She stated that the ability to see cases through mainly impacted by lack of trust in government, agency mediation, police, judicial system makes it hard for victims of domestic violence to get justice.
Managing partner, Partnership for Justice and founder of the Mirabel Centre, Lagos, Itoro Eze-Anaba, said child abuse was a form of abuse that includes sexual activity with a minor. It could involve physical and non physical contact between a perpetrator and a child, she added.
She said there was high prevalence of violence against children in Nigeria. Approximately six out of 10 children experience some form of violence. One in four girls and one in 10 boys experience sexual violence before the age of 18, majority before the age of 13.
Eze-Anaba stated that perpetrators are known to the family and 93 per cent of the victims under 18 know their abuser.
She noted that perpetrators might not necessarily be adults as they may be older siblings, children’s playmates, family members, teachers, care givers or parents of another child.
According to her, some of the challenges that make eradicating child sexual abuse difficult include threats to survivors and loved ones, impunity, blackmail, stigmatisation, likelihood of sexually transmitted diseases and pregnancy.
“Challenges faced by survivors include police, hospitals, legal system, social welfare, media and civil society organisations.”
She said Mirabel Centre was willing and committed to helping survivors of sexual abuse pursue their cases so that perpetrators are brought to book to serve as deterrent to others with similar intentions of violating women and girls.
Eze-Anaba concluded by saying that rape was not a women’s issue but a social and human matter, adding that silence was a position against the survivor. She advised people to believe victims, speak out and break the silence against child sexual abuse.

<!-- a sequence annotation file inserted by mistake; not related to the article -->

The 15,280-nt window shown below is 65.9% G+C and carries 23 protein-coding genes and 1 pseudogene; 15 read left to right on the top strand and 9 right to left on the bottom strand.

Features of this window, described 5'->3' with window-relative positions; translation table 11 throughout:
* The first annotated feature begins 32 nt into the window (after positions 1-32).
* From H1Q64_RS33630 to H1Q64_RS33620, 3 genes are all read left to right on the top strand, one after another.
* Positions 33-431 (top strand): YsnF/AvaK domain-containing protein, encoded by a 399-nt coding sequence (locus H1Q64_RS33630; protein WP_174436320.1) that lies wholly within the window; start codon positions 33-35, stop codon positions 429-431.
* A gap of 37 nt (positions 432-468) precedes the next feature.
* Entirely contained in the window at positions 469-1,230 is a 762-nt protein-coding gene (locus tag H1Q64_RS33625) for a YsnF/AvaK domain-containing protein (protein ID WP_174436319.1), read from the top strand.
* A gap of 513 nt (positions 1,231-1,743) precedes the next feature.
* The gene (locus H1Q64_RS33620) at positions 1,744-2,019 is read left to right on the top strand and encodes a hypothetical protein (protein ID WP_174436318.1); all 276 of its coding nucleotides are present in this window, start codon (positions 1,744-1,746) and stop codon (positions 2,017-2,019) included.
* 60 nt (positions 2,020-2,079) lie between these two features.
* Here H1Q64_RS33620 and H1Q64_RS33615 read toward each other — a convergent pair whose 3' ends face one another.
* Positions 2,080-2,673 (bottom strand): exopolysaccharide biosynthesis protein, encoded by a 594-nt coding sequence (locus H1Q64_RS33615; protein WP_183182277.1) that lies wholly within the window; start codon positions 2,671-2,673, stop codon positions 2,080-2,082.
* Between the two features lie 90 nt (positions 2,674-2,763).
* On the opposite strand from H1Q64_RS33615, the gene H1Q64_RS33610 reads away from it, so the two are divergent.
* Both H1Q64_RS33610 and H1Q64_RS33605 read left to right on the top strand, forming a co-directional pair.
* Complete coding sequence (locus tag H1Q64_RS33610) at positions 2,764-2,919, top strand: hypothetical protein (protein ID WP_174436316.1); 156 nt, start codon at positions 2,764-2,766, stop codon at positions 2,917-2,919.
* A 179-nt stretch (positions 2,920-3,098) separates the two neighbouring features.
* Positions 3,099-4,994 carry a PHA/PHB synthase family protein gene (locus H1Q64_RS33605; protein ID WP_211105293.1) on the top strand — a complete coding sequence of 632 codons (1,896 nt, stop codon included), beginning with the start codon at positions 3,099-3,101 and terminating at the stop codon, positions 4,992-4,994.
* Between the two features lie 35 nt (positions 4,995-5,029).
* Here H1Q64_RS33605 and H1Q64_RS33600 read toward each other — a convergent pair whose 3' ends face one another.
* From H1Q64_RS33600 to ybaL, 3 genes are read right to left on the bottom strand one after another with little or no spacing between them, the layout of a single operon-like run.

Vincent Dania of the African Centre for Leadership, Strategy and Development, who spoke about male involvement in eliminating violence against women, said, in 2018, the Lagos State Ministry of Justice, through the Domestic and Sexual Violence Response Team (DSVRT), handled 930 cases of violence against women, most of the time perpetrated by men.
According to Dania, the first step in involving men and boys for the elimination of violence against women and girls is to put the problem in the correct perspective and move away from the notion that violence against women and girls was a woman’s problem.
He urged men not to be quiet or neutral when a woman or girl is being violated, and enjoined them to talk to family, friends, community members, co-workers and young people around them about treating women with respect. He stated that violence against women and girls must be seen as humanity’s problem, an epidemic men and women must come together to address before it makes life unbearable for all.
Josephine Effah-Chukwuma said the outcome expected of the project was for women and girls who experienced violence and harmful practices to use available, accessible, acceptable, and quality essential services, including long-term recovery services from violence.